Is this worth thinking more about?


Maïa Dereva Mon 23 Jan 2017 10:00AM

Francophone practice is to trust the "view history" tab ;)
I mean there is no formal practice at all for the moment...


Rudolf Olah Mon 23 Jan 2017 12:40PM

That makes sense to me, thanks for linking to the page on editing the wiki very helpful. Checking for broken links and fixing them with internet archive links would be great. I'll see if there's a bot for that or a command-line tool that can flag it for me so I can fix some links manually.


Simon Grant Fri 27 Jan 2017 10:28AM

Here's an actual question from me. Is there a bot that will find all instances of, say a full name as in an existing page title, and make sure it is shown as a [[link]] ? I was looking for this with John Thackara in mind yesterday. I've set up a bio page, but was hoping to link all the instances of his name in other pages, of which there are many.


Michel Bauwens Fri 27 Jan 2017 10:43AM

hi Simon,

for books and articles, we always add the year of publication, but not for other source materiai; the reason is of course, time, the advantage of opportunistic updating methods is that I can easily add 10 to 30 items per day in the wiki, and one of our unique features is the breadth and depth of specialized material; it is true that this comes at the price of academic correctness.

The thing is of course, if we want to be correct, the time it takes to find out, probably would double the time of entry, if not more. Already adding the author, which I do, takes up a lot of extra time.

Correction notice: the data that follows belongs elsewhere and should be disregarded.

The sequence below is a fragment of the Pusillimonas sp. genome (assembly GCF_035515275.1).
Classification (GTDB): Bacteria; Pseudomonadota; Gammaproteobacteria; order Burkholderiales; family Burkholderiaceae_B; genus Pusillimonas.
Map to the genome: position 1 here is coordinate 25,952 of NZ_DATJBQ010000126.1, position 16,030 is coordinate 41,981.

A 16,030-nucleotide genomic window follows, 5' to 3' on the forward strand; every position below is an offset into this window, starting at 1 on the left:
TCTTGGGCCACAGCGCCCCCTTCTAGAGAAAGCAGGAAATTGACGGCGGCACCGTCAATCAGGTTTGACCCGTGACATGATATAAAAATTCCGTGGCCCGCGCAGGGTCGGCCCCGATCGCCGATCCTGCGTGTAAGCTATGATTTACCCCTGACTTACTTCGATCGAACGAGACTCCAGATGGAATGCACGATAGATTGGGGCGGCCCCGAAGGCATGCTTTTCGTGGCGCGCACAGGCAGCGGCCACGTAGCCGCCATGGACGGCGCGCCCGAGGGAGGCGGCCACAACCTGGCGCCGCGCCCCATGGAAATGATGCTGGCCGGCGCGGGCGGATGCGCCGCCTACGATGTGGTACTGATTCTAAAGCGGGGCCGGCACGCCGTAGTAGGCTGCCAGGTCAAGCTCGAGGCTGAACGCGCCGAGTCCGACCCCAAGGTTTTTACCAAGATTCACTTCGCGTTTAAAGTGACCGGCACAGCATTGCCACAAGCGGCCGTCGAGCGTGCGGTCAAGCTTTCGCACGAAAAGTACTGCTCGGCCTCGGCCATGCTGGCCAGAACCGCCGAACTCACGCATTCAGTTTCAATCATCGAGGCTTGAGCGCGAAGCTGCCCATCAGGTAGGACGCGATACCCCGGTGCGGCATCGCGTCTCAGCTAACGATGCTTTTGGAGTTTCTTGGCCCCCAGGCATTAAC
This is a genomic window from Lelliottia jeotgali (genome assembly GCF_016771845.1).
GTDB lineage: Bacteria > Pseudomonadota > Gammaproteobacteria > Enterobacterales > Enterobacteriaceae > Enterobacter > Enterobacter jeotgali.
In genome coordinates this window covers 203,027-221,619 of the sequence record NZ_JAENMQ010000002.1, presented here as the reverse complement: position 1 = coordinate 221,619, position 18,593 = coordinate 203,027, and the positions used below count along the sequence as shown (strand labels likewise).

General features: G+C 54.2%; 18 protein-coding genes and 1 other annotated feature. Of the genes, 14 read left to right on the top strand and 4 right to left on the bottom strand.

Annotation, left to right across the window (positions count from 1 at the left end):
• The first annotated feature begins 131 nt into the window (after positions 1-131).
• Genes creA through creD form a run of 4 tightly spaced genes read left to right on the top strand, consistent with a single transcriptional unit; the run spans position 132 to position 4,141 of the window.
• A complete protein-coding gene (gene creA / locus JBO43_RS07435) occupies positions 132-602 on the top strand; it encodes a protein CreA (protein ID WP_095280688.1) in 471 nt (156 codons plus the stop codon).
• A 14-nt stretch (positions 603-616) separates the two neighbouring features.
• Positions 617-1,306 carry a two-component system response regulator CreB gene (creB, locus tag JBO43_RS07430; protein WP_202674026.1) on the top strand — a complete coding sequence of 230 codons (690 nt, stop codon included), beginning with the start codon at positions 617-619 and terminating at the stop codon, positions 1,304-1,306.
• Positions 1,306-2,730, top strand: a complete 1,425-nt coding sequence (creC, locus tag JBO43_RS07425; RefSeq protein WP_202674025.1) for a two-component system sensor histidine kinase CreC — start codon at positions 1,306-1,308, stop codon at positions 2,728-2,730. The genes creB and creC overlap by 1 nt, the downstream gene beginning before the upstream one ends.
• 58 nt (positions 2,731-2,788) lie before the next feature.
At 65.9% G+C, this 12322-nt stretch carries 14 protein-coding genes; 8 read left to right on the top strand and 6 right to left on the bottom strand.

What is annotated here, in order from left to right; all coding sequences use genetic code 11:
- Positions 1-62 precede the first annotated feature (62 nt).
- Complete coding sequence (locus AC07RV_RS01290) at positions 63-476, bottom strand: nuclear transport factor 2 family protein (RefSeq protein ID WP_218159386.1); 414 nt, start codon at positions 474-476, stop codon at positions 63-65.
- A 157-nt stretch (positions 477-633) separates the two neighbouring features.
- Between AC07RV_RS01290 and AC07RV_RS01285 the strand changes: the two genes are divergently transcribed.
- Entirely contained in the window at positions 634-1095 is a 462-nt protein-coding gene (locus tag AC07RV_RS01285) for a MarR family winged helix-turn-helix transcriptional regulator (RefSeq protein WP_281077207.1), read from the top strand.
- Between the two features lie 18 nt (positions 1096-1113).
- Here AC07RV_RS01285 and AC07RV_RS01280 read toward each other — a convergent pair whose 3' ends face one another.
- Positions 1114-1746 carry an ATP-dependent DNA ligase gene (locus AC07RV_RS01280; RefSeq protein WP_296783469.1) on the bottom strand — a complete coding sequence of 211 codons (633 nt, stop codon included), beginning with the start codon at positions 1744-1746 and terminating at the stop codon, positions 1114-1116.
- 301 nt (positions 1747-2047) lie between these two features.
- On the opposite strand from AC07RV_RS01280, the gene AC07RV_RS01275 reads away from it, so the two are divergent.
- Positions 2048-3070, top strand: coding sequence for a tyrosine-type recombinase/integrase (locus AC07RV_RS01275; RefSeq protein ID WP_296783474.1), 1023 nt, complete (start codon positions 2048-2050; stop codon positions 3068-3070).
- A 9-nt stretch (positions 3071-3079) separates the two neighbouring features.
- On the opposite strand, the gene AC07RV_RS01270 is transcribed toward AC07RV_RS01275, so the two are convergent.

I see another disadvantage: we live in presentist times, and people routinely dismiss info that is more than say 3 years old, and yet, in our case, the pioneers that we follow are routinely 3 to 10 years in advance of the 2nd wave of pioneers; adding a date might actually being counterproductive, in that it reduces the attention and seriousness with which the material is taken.

Now, of course, I have no problems if anybody else improves the articles by adding these time stamping procedures; nor, of changing our practice if there is a consensus that it must be done,

so I welcome the discussion and your attempts to improve our working practices

another key context is: we have mostly unpaid volunteer staff, is it fair to demand full professional practice from them ?


Simon Grant Fri 27 Jan 2017 11:21AM

I completely agree with you, Michel that it is not fair to demand full professional practice from volunteers. Apologies if I have suggested otherwise. What I am suggesting is to note what is helpful, and contributors and editors can do what they find time to do. Personally, I would much rather see people contribute something valuable imperfectly, and leave tidying up to someone else, than not contribute. There is no need, either, to "tell people off". We -- other editors -- can Just add the useful extras if we have time.